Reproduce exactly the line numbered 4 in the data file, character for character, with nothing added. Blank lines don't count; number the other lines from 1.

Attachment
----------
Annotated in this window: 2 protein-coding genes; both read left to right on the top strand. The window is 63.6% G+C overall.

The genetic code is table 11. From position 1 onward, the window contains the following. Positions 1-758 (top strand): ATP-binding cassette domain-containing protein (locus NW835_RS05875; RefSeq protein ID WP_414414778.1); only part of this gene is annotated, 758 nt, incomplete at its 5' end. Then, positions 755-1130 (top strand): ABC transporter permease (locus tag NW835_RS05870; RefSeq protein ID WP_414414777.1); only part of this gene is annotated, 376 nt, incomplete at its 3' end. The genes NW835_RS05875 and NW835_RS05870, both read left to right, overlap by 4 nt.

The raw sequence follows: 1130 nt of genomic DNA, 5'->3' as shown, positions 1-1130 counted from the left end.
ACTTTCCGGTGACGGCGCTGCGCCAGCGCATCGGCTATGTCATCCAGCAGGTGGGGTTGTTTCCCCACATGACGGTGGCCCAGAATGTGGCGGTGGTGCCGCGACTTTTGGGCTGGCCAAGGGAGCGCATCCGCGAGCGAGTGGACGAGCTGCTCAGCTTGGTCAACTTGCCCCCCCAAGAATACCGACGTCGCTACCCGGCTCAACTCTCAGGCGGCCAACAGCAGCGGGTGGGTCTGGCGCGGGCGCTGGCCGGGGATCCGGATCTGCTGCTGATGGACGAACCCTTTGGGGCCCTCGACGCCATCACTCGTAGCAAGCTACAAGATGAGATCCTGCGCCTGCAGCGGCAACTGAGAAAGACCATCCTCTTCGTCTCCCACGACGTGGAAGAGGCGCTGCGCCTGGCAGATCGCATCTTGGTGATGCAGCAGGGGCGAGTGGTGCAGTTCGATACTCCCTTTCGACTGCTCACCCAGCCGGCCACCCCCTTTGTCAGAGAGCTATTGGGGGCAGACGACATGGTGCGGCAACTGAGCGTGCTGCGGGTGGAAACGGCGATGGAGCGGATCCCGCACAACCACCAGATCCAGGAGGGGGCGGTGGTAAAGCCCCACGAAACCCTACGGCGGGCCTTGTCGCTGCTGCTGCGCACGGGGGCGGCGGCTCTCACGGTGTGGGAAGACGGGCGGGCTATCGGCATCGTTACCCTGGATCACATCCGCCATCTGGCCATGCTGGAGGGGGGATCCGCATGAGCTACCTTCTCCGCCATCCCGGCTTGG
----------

ACTTTCCGGTGACGGCGCTGCGCCAGCGCATCGGCTATGTCATCCAGCAGGTGGGGTTGTTTCCCCACATGACGGTGGCCCAGAATGTGGCGGTGGTGCCGCGACTTTTGGGCTGGCCAAGGGAGCGCATCCGCGAGCGAGTGGACGAGCTGCTCAGCTTGGTCAACTTGCCCCCCCAAGAATACCGACGTCGCTACCCGGCTCAACTCTCAGGCGGCCAACAGCAGCGGGTGGGTCTGGCGCGGGCGCTGGCCGGGGATCCGGATCTGCTGCTGATGGACGAACCCTTTGGGGCCCTCGACGCCATCACTCGTAGCAAGCTACAAGATGAGATCCTGCGCCTGCAGCGGCAACTGAGAAAGACCATCCTCTTCGTCTCCCACGACGTGGAAGAGGCGCTGCGCCTGGCAGATCGCATCTTGGTGATGCAGCAGGGGCGAGTGGTGCAGTTCGATACTCCCTTTCGACTGCTCACCCAGCCGGCCACCCCCTTTGTCAGAGAGCTATTGGGGGCAGACGACATGGTGCGGCAACTGAGCGTGCTGCGGGTGGAAACGGCGATGGAGCGGATCCCGCACAACCACCAGATCCAGGAGGGGGCGGTGGTAAAGCCCCACGAAACCCTACGGCGGGCCTTGTCGCTGCTGCTGCGCACGGGGGCGGCGGCTCTCACGGTGTGGGAAGACGGGCGGGCTATCGGCATCGTTACCCTGGATCACATCCGCCATCTGGCCATGCTGGAGGGGGGATCCGCATGAGCTACCTTCTCCGCCATCCCGGCTTGG